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[Mad: How is the one more likely than the other?]Asking me to believe in defined God/gods you are asking me to accept the fantastic.[Mad: This is what I don't get. If you say that, looking at it from an unbiased point of view, you can find no evidence either for or against the existence of God.]I would never dispute the possibility of an undefined god, so in that sense I am agnostic. What I find to be unverified are the god myths of organized religion. [Mad: Nothing; that's just about the whole point of the Judeo-Christian monotheistic Creator God -- that God logically precedes the physical world.]I cannot detect it with any sensory organ, any piece of equipment, any rational mental thinking, I have never seen a miracle; I have not seen the faithful favored over the non faithful in any extraordinary way, I have not been touched by the spirit, why would I just believe? I have said multiple times I do not discount the possibility of a god, but by every definition I have been given gods do not appear to exist.Just because I can't disprove that unicorns live on Venus does not automatically follow that I should give equal weight to the possibility that they do. Gods fall into this category, to me god is a Venus unicorn, and until someone can show me some evidence to the contrary I feel just fine concluding that god, in all probability, does not exist. [Mad: But the point does, I think, entail some rather daunting consequences for any atheist who is serious about establishing civilization on purely rational grounds.]I do not know of any atheists that are attempting such a thing, they may exist but I do not know any of them.Like I said before I do not go to atheist club meetings, I do not need for people to believe as I do, I just want them to keep their stupid rules to themselves. As for the history of culture; I personally love history, culture and myth. If the roots of my language are based off of religious scripture, so what? I really do not see the relevance of such a question. When I write I may still use some of the same structure of old text but does that make it religious? No of course not.[Mad: If, for example, the patterns of narrative structure are nearly all related to patterns of religious ritual, how do you go about establishing a genuinely atheist literature or theater?]Remove the God element. Again the history is of little importance.If the history of ritual were important to humans, Christmas would be celebrated in April, there would be no Christmas trees and Santa would be thin.In short we can take what we like from old ritual and discard the holy aspects of it.Later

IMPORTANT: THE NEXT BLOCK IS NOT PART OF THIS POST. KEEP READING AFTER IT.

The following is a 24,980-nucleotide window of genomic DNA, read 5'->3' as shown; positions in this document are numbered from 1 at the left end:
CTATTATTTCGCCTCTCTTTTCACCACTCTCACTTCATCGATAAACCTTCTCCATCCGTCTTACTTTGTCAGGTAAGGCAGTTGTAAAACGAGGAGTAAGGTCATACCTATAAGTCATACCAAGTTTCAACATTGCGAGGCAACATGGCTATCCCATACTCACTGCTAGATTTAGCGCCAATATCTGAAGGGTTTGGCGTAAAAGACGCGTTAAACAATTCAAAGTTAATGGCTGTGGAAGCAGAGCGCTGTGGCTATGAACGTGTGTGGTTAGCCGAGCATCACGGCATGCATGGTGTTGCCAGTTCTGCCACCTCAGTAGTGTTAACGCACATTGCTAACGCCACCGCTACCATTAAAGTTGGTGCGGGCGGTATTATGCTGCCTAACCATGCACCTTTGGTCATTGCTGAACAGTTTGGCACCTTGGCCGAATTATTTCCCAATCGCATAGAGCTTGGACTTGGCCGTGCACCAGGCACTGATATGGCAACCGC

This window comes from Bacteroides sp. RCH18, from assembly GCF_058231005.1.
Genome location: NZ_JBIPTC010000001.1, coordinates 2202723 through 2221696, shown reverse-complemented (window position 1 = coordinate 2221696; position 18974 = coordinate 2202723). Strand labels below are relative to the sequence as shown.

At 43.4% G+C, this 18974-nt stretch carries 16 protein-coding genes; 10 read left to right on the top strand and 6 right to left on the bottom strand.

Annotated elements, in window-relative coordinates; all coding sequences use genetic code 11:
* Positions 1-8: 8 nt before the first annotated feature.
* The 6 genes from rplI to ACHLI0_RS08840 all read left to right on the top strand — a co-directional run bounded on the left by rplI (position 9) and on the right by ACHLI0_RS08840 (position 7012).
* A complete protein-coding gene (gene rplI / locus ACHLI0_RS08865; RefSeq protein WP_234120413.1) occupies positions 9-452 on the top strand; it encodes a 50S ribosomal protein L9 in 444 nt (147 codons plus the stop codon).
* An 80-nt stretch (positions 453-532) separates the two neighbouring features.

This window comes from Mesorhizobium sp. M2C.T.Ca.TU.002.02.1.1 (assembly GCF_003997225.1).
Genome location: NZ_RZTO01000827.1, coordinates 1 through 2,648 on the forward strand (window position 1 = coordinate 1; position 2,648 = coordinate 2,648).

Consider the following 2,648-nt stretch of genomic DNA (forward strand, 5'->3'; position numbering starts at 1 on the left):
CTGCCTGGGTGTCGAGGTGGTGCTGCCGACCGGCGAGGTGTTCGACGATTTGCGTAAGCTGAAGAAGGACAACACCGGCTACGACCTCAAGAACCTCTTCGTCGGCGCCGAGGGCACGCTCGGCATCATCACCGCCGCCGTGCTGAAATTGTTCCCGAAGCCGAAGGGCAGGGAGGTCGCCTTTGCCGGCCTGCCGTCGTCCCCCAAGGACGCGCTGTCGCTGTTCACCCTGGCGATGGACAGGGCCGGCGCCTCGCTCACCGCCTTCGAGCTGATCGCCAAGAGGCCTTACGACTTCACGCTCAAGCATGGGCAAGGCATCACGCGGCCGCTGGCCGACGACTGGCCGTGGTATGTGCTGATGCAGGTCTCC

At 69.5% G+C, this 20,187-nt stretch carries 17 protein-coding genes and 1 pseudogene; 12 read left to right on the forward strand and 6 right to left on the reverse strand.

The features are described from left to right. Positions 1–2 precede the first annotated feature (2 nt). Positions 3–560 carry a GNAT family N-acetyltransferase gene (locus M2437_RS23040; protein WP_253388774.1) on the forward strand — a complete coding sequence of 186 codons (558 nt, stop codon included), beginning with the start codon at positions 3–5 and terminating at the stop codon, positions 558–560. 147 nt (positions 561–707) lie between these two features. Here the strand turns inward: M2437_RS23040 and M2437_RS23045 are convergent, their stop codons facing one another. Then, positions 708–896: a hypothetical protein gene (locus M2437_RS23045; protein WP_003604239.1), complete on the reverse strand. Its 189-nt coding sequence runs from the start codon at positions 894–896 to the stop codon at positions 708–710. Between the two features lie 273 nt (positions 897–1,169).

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[Mad: I think, entail some rather daunting consequences for any atheist who is serious about establishing civilization on purely rational grounds.]I could be wrong but I think you might be misreading the goal of most atheists. I can only really speak for myself but I think most atheists just want to be free of religious bias. I do not think that most atheists want a separate original, rational society. Later
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[Mad: What's interesting is that nearly all children develop myths on their own. As far as I can tell, the development of adult atheism is achieved only by a struggle which assumes a cultural background of religious belief against which one stakes a denial.]Not a denial, a conclusion. For me there was no struggle just curiosity, I wanted to see what all the hoopla was about. I do not have children but I was one once, I agree that children create mythology, but when I did this as a child (and I was extremely imaginative) I did not believe what I made up, and I did not expect others to either. In my child mind I ran from King Kong, fought with Jason and his Argonauts, assaulted the Death Star and much more. But I did not believe any of it was real. Later